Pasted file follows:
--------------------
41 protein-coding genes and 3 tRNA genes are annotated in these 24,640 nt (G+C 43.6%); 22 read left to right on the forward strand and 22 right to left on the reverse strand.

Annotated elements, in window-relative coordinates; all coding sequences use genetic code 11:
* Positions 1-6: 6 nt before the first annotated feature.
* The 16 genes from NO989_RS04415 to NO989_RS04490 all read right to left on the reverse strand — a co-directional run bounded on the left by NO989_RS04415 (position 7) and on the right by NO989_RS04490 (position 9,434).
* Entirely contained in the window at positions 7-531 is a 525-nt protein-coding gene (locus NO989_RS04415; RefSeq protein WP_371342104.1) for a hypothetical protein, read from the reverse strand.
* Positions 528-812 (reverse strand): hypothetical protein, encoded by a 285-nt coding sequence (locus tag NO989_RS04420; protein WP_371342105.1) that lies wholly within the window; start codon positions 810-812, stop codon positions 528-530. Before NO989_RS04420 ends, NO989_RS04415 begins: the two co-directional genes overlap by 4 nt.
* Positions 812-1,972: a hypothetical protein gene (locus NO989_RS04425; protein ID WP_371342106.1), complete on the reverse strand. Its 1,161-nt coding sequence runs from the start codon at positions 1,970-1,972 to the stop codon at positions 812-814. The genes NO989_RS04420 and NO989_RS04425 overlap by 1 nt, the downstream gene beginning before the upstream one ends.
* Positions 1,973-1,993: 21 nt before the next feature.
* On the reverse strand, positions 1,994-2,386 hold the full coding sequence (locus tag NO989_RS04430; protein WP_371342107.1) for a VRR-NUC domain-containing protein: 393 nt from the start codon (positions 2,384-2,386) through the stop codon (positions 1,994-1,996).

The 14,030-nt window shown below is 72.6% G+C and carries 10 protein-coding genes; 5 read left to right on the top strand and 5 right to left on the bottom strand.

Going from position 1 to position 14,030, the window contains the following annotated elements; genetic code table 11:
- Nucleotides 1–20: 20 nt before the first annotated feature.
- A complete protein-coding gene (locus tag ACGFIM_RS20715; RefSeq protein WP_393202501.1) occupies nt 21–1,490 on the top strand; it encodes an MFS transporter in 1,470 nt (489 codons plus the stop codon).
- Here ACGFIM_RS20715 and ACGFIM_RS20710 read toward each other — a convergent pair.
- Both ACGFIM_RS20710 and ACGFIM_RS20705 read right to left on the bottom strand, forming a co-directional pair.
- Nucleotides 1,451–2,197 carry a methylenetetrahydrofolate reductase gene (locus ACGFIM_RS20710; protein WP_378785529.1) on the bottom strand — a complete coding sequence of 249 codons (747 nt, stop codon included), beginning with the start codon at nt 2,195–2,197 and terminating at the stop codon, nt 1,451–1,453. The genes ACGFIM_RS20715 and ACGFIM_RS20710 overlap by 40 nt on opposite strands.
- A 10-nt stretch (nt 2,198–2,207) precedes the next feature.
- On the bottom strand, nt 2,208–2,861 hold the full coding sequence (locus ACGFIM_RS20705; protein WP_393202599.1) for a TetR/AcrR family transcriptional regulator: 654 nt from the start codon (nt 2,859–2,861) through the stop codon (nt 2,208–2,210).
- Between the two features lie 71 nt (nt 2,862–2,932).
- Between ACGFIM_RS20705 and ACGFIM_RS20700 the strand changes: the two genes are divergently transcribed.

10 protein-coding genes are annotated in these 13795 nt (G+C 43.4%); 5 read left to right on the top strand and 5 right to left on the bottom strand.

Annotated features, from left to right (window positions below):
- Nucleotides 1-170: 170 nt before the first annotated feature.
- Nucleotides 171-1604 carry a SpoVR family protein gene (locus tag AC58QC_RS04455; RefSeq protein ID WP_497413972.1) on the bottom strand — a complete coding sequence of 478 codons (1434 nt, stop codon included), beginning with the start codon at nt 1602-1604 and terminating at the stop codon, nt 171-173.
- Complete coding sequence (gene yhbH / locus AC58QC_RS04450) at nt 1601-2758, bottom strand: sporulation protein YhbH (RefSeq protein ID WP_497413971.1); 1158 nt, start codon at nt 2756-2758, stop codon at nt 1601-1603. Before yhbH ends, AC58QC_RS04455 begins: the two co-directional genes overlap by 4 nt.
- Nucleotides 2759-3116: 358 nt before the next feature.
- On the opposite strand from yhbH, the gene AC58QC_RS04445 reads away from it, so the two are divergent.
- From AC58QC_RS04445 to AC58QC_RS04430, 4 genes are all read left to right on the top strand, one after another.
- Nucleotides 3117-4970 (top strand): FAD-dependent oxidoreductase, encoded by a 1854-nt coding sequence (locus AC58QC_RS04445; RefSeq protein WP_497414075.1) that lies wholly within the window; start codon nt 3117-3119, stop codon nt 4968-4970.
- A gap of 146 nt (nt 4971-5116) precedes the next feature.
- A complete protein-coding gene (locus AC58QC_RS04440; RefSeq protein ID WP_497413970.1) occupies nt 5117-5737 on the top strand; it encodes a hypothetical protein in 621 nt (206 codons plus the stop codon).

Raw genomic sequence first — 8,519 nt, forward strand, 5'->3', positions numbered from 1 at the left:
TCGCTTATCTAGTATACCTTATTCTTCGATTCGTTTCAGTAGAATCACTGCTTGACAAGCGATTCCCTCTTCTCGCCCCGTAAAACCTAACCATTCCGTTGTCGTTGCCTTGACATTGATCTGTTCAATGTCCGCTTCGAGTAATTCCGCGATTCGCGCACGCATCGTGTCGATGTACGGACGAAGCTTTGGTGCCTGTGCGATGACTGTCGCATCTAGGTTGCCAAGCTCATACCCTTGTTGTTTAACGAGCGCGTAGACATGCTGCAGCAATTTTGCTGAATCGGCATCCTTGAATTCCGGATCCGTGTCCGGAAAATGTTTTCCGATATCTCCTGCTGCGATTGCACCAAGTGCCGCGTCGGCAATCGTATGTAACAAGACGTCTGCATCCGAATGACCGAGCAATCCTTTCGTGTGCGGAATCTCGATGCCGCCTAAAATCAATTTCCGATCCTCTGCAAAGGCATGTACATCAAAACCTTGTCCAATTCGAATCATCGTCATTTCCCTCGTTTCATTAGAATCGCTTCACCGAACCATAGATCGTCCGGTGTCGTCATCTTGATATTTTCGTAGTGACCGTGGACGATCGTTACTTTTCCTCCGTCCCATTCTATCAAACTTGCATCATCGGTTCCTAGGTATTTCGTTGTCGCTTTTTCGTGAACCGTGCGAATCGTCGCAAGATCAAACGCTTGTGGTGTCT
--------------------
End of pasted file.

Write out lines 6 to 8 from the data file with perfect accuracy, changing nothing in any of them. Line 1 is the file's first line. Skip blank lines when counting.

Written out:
* Positions 528-812 (reverse strand): hypothetical protein, encoded by a 285-nt coding sequence (locus tag NO989_RS04420; protein WP_371342105.1) that lies wholly within the window; start codon positions 810-812, stop codon positions 528-530. Before NO989_RS04420 ends, NO989_RS04415 begins: the two co-directional genes overlap by 4 nt.
* Positions 812-1,972: a hypothetical protein gene (locus NO989_RS04425; protein ID WP_371342106.1), complete on the reverse strand. Its 1,161-nt coding sequence runs from the start codon at positions 1,970-1,972 to the stop codon at positions 812-814. The genes NO989_RS04420 and NO989_RS04425 overlap by 1 nt, the downstream gene beginning before the upstream one ends.
* Positions 1,973-1,993: 21 nt before the next feature.